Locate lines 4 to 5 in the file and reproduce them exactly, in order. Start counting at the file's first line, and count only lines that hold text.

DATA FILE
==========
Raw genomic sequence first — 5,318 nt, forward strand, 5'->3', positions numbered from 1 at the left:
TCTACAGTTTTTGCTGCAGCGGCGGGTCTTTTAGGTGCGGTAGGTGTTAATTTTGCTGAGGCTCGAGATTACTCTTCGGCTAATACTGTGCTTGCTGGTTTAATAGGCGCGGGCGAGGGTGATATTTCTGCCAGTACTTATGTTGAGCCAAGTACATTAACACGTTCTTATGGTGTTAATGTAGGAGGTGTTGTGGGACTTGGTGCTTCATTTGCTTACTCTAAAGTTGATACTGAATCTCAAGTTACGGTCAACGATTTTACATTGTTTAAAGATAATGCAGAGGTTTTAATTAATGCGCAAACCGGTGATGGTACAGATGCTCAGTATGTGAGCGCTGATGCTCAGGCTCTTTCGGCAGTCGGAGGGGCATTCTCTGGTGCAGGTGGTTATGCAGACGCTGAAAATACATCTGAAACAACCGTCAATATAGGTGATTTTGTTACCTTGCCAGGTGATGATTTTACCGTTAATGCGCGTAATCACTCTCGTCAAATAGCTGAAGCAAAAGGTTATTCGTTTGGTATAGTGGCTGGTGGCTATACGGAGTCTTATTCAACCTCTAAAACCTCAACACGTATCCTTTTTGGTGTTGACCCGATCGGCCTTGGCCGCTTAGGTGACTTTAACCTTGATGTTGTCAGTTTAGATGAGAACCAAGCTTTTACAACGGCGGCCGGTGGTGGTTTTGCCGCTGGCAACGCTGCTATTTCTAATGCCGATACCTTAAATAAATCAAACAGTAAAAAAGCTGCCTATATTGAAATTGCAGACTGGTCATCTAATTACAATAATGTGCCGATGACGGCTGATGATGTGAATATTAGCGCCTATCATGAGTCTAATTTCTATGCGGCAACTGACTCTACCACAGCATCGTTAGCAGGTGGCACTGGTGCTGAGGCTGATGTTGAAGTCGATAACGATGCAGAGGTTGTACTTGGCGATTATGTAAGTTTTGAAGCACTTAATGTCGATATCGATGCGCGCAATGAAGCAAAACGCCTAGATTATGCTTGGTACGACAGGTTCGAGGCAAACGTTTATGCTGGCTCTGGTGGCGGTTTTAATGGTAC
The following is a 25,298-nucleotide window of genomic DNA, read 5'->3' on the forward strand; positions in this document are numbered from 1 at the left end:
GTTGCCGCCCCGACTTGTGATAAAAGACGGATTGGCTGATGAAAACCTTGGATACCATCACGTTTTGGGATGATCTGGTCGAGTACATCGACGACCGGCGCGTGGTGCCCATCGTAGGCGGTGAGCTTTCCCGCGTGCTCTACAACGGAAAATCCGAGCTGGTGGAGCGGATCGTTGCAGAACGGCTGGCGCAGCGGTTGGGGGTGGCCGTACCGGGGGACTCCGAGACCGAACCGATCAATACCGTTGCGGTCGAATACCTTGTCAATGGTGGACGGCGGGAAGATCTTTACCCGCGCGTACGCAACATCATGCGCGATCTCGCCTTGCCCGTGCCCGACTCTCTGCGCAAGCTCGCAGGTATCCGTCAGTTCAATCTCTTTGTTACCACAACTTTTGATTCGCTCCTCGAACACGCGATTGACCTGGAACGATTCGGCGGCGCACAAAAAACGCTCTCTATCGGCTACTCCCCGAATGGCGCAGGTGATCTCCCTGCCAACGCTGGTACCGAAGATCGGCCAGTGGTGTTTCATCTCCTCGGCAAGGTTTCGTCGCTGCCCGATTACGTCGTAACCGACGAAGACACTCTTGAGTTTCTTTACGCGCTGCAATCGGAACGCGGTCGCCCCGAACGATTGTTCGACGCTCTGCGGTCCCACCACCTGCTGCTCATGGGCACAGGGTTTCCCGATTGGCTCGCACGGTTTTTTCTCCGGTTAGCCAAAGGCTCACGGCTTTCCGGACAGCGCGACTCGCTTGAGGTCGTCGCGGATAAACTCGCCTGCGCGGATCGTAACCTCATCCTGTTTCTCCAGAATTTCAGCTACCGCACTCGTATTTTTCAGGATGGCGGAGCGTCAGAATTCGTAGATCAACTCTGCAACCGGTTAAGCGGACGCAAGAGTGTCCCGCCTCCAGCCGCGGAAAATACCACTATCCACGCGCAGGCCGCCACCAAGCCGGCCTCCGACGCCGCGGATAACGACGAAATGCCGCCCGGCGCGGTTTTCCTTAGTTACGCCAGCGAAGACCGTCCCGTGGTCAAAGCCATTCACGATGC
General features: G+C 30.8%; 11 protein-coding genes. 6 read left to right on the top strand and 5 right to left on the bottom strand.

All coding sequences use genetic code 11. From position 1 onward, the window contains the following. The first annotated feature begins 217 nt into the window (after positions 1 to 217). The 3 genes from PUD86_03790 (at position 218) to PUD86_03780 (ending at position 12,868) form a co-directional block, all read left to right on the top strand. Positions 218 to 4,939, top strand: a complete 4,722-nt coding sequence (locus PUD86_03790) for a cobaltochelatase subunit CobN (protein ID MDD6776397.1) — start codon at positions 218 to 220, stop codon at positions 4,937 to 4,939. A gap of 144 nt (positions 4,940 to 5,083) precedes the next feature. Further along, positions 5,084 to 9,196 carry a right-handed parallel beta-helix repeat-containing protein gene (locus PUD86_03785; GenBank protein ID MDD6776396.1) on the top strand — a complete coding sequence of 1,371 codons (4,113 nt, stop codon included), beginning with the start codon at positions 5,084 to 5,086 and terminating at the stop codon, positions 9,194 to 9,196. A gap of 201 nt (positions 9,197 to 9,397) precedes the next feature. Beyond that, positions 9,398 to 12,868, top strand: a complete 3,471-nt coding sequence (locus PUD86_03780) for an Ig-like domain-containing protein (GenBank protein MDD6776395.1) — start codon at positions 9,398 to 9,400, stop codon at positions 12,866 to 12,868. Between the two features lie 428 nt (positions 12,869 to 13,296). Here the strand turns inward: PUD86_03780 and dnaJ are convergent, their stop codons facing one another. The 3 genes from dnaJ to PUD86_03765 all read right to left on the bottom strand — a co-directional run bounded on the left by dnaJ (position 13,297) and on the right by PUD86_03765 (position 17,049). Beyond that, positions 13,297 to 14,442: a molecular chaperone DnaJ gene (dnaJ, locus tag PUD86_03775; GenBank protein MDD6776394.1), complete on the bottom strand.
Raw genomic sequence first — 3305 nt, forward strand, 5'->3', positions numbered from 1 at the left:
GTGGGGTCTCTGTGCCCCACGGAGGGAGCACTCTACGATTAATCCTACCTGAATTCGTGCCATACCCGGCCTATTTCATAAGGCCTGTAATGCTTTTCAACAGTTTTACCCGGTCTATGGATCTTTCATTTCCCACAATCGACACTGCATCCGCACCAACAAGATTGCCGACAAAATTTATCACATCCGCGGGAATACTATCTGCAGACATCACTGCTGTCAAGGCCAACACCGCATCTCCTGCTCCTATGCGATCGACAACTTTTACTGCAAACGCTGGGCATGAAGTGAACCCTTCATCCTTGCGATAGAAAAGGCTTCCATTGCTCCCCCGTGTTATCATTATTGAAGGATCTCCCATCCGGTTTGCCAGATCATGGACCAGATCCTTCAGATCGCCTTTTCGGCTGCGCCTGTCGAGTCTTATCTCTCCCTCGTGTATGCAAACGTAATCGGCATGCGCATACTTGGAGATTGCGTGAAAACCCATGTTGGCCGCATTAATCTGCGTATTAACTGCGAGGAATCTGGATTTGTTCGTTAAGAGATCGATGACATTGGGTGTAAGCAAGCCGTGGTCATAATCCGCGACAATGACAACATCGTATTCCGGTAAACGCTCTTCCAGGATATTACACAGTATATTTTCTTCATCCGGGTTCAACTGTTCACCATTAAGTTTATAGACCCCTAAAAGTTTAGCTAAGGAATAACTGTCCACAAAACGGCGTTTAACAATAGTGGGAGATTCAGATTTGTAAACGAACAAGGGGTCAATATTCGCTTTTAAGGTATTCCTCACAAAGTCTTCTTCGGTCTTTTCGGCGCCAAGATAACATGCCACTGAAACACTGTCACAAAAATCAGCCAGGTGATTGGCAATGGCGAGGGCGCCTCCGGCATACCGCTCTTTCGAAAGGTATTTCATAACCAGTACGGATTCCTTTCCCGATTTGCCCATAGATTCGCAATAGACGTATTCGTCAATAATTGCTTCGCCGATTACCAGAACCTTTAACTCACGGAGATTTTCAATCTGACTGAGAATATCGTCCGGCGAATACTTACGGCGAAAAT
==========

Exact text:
GTTGCCGCCCCGACTTGTGATAAAAGACGGATTGGCTGATGAAAACCTTGGATACCATCACGTTTTGGGATGATCTGGTCGAGTACATCGACGACCGGCGCGTGGTGCCCATCGTAGGCGGTGAGCTTTCCCGCGTGCTCTACAACGGAAAATCCGAGCTGGTGGAGCGGATCGTTGCAGAACGGCTGGCGCAGCGGTTGGGGGTGGCCGTACCGGGGGACTCCGAGACCGAACCGATCAATACCGTTGCGGTCGAATACCTTGTCAATGGTGGACGGCGGGAAGATCTTTACCCGCGCGTACGCAACATCATGCGCGATCTCGCCTTGCCCGTGCCCGACTCTCTGCGCAAGCTCGCAGGTATCCGTCAGTTCAATCTCTTTGTTACCACAACTTTTGATTCGCTCCTCGAACACGCGATTGACCTGGAACGATTCGGCGGCGCACAAAAAACGCTCTCTATCGGCTACTCCCCGAATGGCGCAGGTGATCTCCCTGCCAACGCTGGTACCGAAGATCGGCCAGTGGTGTTTCATCTCCTCGGCAAGGTTTCGTCGCTGCCCGATTACGTCGTAACCGACGAAGACACTCTTGAGTTTCTTTACGCGCTGCAATCGGAACGCGGTCGCCCCGAACGATTGTTCGACGCTCTGCGGTCCCACCACCTGCTGCTCATGGGCACAGGGTTTCCCGATTGGCTCGCACGGTTTTTTCTCCGGTTAGCCAAAGGCTCACGGCTTTCCGGACAGCGCGACTCGCTTGAGGTCGTCGCGGATAAACTCGCCTGCGCGGATCGTAACCTCATCCTGTTTCTCCAGAATTTCAGCTACCGCACTCGTATTTTTCAGGATGGCGGAGCGTCAGAATTCGTAGATCAACTCTGCAACCGGTTAAGCGGACGCAAGAGTGTCCCGCCTCCAGCCGCGGAAAATACCACTATCCACGCGCAGGCCGCCACCAAGCCGGCCTCCGACGCCGCGGATAACGACGAAATGCCGCCCGGCGCGGTTTTCCTTAGTTACGCCAGCGAAGACCGTCCCGTGGTCAAAGCCATTCACGATGC
General features: G+C 30.8%; 11 protein-coding genes. 6 read left to right on the top strand and 5 right to left on the bottom strand.